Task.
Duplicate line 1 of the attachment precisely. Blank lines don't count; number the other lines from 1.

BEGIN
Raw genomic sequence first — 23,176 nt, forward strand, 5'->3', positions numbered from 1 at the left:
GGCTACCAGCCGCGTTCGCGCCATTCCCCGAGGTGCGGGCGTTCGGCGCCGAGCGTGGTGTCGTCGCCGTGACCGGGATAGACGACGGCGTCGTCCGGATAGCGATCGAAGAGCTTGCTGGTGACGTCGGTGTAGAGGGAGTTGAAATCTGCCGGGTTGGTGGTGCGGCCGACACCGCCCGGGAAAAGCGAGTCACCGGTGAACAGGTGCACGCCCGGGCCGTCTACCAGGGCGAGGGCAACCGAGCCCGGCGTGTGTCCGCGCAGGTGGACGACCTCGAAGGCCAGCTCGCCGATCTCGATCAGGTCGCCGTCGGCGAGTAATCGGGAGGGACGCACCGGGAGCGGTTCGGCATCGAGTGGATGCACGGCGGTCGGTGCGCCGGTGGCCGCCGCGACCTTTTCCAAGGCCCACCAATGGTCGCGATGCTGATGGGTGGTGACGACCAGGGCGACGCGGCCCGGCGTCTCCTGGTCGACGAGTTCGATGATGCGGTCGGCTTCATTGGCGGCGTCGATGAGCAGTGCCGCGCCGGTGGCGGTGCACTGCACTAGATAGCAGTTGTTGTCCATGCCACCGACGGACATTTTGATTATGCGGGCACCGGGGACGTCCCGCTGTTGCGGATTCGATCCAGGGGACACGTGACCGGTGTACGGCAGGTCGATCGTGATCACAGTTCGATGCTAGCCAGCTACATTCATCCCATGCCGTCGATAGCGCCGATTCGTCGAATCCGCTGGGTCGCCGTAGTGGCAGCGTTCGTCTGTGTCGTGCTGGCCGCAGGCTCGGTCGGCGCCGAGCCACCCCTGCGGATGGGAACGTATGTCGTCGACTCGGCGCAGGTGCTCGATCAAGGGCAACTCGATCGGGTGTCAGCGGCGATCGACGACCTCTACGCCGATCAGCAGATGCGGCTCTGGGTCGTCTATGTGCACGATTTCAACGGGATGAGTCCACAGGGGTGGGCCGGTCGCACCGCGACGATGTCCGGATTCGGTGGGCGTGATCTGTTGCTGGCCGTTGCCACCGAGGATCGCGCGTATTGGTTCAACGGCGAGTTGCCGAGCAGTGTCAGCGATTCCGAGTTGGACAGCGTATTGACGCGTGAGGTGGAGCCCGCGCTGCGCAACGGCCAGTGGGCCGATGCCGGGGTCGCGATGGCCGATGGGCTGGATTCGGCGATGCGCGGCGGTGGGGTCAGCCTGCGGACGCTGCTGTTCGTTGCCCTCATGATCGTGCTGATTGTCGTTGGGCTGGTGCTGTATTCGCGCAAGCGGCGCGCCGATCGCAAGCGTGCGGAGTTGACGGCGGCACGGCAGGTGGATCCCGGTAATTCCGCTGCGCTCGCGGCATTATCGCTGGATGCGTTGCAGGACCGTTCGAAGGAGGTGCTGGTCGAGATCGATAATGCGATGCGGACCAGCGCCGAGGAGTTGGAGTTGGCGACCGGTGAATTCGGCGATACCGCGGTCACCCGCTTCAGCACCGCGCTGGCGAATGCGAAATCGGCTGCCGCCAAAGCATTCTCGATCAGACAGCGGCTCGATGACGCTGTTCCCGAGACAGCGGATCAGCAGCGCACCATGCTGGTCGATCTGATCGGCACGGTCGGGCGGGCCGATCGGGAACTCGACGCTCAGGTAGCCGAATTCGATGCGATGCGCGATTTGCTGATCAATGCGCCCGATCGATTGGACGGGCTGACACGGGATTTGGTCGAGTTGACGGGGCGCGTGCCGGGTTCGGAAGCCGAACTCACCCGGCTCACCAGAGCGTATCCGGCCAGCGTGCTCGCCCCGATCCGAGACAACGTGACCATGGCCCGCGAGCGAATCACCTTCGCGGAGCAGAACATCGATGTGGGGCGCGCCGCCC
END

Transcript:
Raw genomic sequence first — 23,176 nt, forward strand, 5'->3', positions numbered from 1 at the left: